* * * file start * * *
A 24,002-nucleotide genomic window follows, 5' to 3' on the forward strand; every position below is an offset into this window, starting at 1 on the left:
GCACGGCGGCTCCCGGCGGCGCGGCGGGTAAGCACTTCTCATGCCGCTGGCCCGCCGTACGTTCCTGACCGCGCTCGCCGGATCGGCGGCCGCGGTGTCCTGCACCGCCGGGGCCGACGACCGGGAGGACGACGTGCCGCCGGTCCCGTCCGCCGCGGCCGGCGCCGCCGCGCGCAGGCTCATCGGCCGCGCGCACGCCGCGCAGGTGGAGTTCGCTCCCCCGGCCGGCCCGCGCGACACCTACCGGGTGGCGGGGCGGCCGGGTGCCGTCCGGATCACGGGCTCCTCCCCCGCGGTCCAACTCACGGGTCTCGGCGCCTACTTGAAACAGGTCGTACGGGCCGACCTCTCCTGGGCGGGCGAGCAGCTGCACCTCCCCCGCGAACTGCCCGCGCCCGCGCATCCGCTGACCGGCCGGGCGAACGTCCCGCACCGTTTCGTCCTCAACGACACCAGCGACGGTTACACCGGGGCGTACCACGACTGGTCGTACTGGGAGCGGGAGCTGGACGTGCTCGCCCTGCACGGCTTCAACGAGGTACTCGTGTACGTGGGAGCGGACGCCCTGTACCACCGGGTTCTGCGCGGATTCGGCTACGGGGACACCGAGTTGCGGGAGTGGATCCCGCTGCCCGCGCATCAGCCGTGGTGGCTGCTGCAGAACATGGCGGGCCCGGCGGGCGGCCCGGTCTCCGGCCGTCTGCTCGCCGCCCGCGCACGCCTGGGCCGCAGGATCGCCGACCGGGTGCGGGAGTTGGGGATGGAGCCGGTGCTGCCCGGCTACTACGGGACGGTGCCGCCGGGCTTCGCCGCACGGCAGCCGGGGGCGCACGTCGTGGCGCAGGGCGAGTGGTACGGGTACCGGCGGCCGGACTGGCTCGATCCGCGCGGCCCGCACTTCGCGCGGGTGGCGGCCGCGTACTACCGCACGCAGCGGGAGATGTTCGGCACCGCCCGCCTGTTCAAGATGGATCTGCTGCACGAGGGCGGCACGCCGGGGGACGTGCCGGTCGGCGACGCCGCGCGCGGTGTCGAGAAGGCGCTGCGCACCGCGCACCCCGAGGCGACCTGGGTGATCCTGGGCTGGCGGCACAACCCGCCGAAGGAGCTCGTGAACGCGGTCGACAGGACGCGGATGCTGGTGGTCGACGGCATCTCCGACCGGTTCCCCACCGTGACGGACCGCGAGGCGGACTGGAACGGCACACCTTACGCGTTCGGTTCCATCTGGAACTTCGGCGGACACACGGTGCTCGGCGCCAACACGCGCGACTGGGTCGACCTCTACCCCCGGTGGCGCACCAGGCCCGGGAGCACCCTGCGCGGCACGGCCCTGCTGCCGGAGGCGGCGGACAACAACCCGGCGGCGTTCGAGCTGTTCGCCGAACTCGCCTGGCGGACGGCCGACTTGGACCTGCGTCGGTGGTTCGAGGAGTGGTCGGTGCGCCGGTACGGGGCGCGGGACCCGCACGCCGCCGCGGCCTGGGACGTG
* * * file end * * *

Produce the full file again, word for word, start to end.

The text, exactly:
A 24,002-nucleotide genomic window follows, 5' to 3' on the forward strand; every position below is an offset into this window, starting at 1 on the left:
GCACGGCGGCTCCCGGCGGCGCGGCGGGTAAGCACTTCTCATGCCGCTGGCCCGCCGTACGTTCCTGACCGCGCTCGCCGGATCGGCGGCCGCGGTGTCCTGCACCGCCGGGGCCGACGACCGGGAGGACGACGTGCCGCCGGTCCCGTCCGCCGCGGCCGGCGCCGCCGCGCGCAGGCTCATCGGCCGCGCGCACGCCGCGCAGGTGGAGTTCGCTCCCCCGGCCGGCCCGCGCGACACCTACCGGGTGGCGGGGCGGCCGGGTGCCGTCCGGATCACGGGCTCCTCCCCCGCGGTCCAACTCACGGGTCTCGGCGCCTACTTGAAACAGGTCGTACGGGCCGACCTCTCCTGGGCGGGCGAGCAGCTGCACCTCCCCCGCGAACTGCCCGCGCCCGCGCATCCGCTGACCGGCCGGGCGAACGTCCCGCACCGTTTCGTCCTCAACGACACCAGCGACGGTTACACCGGGGCGTACCACGACTGGTCGTACTGGGAGCGGGAGCTGGACGTGCTCGCCCTGCACGGCTTCAACGAGGTACTCGTGTACGTGGGAGCGGACGCCCTGTACCACCGGGTTCTGCGCGGATTCGGCTACGGGGACACCGAGTTGCGGGAGTGGATCCCGCTGCCCGCGCATCAGCCGTGGTGGCTGCTGCAGAACATGGCGGGCCCGGCGGGCGGCCCGGTCTCCGGCCGTCTGCTCGCCGCCCGCGCACGCCTGGGCCGCAGGATCGCCGACCGGGTGCGGGAGTTGGGGATGGAGCCGGTGCTGCCCGGCTACTACGGGACGGTGCCGCCGGGCTTCGCCGCACGGCAGCCGGGGGCGCACGTCGTGGCGCAGGGCGAGTGGTACGGGTACCGGCGGCCGGACTGGCTCGATCCGCGCGGCCCGCACTTCGCGCGGGTGGCGGCCGCGTACTACCGCACGCAGCGGGAGATGTTCGGCACCGCCCGCCTGTTCAAGATGGATCTGCTGCACGAGGGCGGCACGCCGGGGGACGTGCCGGTCGGCGACGCCGCGCGCGGTGTCGAGAAGGCGCTGCGCACCGCGCACCCCGAGGCGACCTGGGTGATCCTGGGCTGGCGGCACAACCCGCCGAAGGAGCTCGTGAACGCGGTCGACAGGACGCGGATGCTGGTGGTCGACGGCATCTCCGACCGGTTCCCCACCGTGACGGACCGCGAGGCGGACTGGAACGGCACACCTTACGCGTTCGGTTCCATCTGGAACTTCGGCGGACACACGGTGCTCGGCGCCAACACGCGCGACTGGGTCGACCTCTACCCCCGGTGGCGCACCAGGCCCGGGAGCACCCTGCGCGGCACGGCCCTGCTGCCGGAGGCGGCGGACAACAACCCGGCGGCGTTCGAGCTGTTCGCCGAACTCGCCTGGCGGACGGCCGACTTGGACCTGCGTCGGTGGTTCGAGGAGTGGTCGGTGCGCCGGTACGGGGCGCGGGACCCGCACGCCGCCGCGGCCTGGGACGTG